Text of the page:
chattel


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Related to chattel: chattel mortgage, Chattel Paper

chat·tel

 (chăt′l)
n.
1. Law An article of movable personal property.
2. A slave.

[Middle English chatel, movable property, from Old French, from Medieval Latin capitāle; see cattle.]

chattel

(ˈtʃætəl)
n
1. (Law) (often plural) property law
a. chattel personal an item of movable personal property, such as furniture, domestic animals, etc
b. chattel real an interest in land less than a freehold, such as a lease
2. (Law) goods and chattels personal property
[C13: from Old French chatel personal property, from Medieval Latin capitāle wealth; see capital1]

chat•tel

(ˈtʃæt l)

n.
1.
a. a movable article of personal property.
b. any tangible property other than land and buildings.
2. a slave.
[1175–1225; Middle English chatel < Old French. See cattle]
syn: See property.
ThesaurusAntonymsRelated WordsSynonymsLegend:
Noun1.chattel - personal as opposed to real property; any tangible movable property (furniture or domestic animals or a car etc)
auto, automobile, car, motorcar, machine - a motor vehicle with four wheels; usually propelled by an internal combustion engine; "he needs a car to get to work"
article of furniture, furniture, piece of furniture - furnishings that make a room or other area ready for occupancy; "they had too much furniture for the small apartment"; "there was only one piece of furniture in the room"
personal estate, personal property, personalty, private property - movable property (as distinguished from real estate)

chattel

noun
Law. One's portable property:
belonging (often used in plural), effect (used in plural), good (used in plural), lares and penates, personal effects, personal property, possession (used in plural), property, thing (often used in plural).
Informal: stuff.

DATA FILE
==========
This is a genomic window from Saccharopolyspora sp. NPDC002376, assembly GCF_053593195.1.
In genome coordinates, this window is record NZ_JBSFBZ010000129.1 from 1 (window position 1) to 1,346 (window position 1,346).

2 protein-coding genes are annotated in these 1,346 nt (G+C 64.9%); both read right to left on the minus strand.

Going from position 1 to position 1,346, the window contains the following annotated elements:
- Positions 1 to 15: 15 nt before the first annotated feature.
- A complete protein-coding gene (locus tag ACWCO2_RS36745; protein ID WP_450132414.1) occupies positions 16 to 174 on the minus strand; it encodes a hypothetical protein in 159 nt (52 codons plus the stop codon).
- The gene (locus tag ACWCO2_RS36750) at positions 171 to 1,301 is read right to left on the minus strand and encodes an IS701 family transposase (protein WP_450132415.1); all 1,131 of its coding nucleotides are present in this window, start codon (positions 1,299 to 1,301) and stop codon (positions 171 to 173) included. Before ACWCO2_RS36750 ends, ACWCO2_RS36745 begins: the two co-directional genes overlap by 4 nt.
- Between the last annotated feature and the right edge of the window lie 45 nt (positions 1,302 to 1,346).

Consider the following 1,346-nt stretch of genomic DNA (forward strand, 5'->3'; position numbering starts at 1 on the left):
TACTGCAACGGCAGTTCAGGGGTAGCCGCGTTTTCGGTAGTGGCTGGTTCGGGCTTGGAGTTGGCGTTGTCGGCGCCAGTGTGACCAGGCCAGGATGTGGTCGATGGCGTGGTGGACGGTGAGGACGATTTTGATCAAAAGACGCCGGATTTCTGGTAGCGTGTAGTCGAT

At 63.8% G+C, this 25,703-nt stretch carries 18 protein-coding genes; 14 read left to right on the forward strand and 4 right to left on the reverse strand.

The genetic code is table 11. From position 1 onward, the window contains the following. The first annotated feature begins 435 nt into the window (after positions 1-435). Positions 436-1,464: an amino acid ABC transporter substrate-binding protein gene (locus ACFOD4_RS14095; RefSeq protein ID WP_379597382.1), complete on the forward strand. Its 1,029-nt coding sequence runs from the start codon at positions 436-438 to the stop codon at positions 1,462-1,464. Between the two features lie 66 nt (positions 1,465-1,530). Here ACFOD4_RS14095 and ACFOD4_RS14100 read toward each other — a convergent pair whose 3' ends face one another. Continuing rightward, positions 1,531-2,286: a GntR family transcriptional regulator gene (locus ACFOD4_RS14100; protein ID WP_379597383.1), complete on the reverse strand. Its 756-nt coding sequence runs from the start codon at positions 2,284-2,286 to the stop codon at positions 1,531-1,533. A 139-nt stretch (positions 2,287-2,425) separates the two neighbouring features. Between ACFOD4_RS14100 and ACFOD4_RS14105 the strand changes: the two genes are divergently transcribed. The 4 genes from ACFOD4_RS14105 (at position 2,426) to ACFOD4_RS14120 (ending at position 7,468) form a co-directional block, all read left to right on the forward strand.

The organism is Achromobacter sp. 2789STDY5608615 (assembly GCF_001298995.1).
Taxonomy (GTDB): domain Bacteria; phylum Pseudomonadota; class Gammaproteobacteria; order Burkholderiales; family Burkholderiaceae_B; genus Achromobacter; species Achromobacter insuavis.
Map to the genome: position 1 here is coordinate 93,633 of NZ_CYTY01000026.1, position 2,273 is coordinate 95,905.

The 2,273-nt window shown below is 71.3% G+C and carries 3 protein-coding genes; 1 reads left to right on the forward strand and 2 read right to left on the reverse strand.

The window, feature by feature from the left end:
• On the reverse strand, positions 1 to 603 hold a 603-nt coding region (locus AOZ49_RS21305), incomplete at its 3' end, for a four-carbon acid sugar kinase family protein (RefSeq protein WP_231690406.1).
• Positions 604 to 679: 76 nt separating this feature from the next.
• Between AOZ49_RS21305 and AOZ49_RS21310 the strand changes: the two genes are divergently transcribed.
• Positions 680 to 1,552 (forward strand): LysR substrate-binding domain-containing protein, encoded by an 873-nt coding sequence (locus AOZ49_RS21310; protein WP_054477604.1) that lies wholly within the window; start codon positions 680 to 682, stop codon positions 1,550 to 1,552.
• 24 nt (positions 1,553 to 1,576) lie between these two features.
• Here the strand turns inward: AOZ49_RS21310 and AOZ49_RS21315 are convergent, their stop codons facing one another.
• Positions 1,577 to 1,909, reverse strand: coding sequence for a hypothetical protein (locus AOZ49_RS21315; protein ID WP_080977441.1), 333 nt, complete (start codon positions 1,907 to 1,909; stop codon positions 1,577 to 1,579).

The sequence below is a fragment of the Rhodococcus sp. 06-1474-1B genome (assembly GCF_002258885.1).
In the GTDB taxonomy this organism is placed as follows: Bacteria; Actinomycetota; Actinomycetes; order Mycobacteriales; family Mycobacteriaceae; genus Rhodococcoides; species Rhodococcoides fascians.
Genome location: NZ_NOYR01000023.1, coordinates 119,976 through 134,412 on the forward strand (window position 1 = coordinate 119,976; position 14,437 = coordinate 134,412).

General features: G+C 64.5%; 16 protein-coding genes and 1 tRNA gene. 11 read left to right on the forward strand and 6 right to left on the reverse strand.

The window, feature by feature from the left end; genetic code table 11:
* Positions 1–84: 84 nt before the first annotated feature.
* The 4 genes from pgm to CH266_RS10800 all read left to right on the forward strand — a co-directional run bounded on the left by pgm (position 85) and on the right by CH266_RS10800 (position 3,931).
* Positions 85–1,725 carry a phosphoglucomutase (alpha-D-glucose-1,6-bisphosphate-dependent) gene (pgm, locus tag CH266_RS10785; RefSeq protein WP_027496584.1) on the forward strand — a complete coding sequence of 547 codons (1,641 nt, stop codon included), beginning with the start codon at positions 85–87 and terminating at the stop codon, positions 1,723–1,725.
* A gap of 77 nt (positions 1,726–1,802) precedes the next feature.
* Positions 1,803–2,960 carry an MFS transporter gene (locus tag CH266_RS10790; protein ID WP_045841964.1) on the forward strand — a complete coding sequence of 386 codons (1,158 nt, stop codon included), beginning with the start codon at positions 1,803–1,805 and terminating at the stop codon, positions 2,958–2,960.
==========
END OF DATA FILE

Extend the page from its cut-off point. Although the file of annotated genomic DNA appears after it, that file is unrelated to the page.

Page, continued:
Law: movable (often used in plural).
Translations
References in classic literature ?
Here was a population, low-class and mostly foreign, hanging always on the verge of starvation, and dependent for its opportunities of life upon the whim of men every bit as brutal and unscrupulous as the old-time slave drivers; under such circumstances immorality was exactly as inevitable, and as prevalent, as it was under the system of chattel slavery.
This same gentleman, having heard of the fame of George's invention, took a ride over to the factory, to see what this intelligent chattel had been about.
Didn't I tell you that no chattel of the Church, no bond-slave of pope or bishop can enter my Man-Factory?
She was merely his chattel now, his convenience, his dog, his cringing and helpless slave, the humble and unresisting victim of his capricious temper and vicious nature.
Ca- pable of high attainments as an intellectual and moral being--needing nothing but a comparatively small amount of cultivation to make him an orna- ment to society and a blessing to his race--by the law of the land, by the voice of the people, by the terms of the slave code, he was only a piece of property, a beast of burden, a chattel personal, nevertheless!
Here you have the United States of America, home of liberty, theatre of manhood suffrage, kingless and lordless land of Protection, Republicanism, and the realized Radical Programme, where all the black chattel slaves were turned into wage-slaves (like my father's white fellows) at a cost of 800,000 lives and wealth incalculable.
Now no more My doors were thronged; few were the cavaliers That lingered by my side; so I became A trader's wife, the chattel of a slave Whose lord was gold, who, parting, little recked Of separation and the unhonoured bride.
And Antilochus answered, "Forgive me; I am much younger, King Menelaus, than you are; you stand higher than I do and are the better man of the two; you know how easily young men are betrayed into indiscretion; their tempers are more hasty and they have less judgement; make due allowances therefore, and bear with me; I will of my own accord give up the mare that I have won, and if you claim any further chattel from my own possessions, I would rather yield it to you, at once, than fall from your good graces henceforth, and do wrong in the sight of heaven.
By giving a chattel mortgage on their growing wheat, they borrowed enough, at twenty per cent, to buy seed corn and a plow.
This fully explains what is the nature of a slave, and what are his capacities; for that being who by nature is nothing of himself, but totally another's, and is a man, is a slave by nature; and that man who is the property of another, is his mere chattel, though he continues a man; but a chattel is an instrument for use, separate from the body.
She was the chattel of the Minota's splendid skipper.
They have purchased your slave judges, they have debauched your slave legislatures, and they have forced to worse horrors than chattel slavery your slave boys and girls.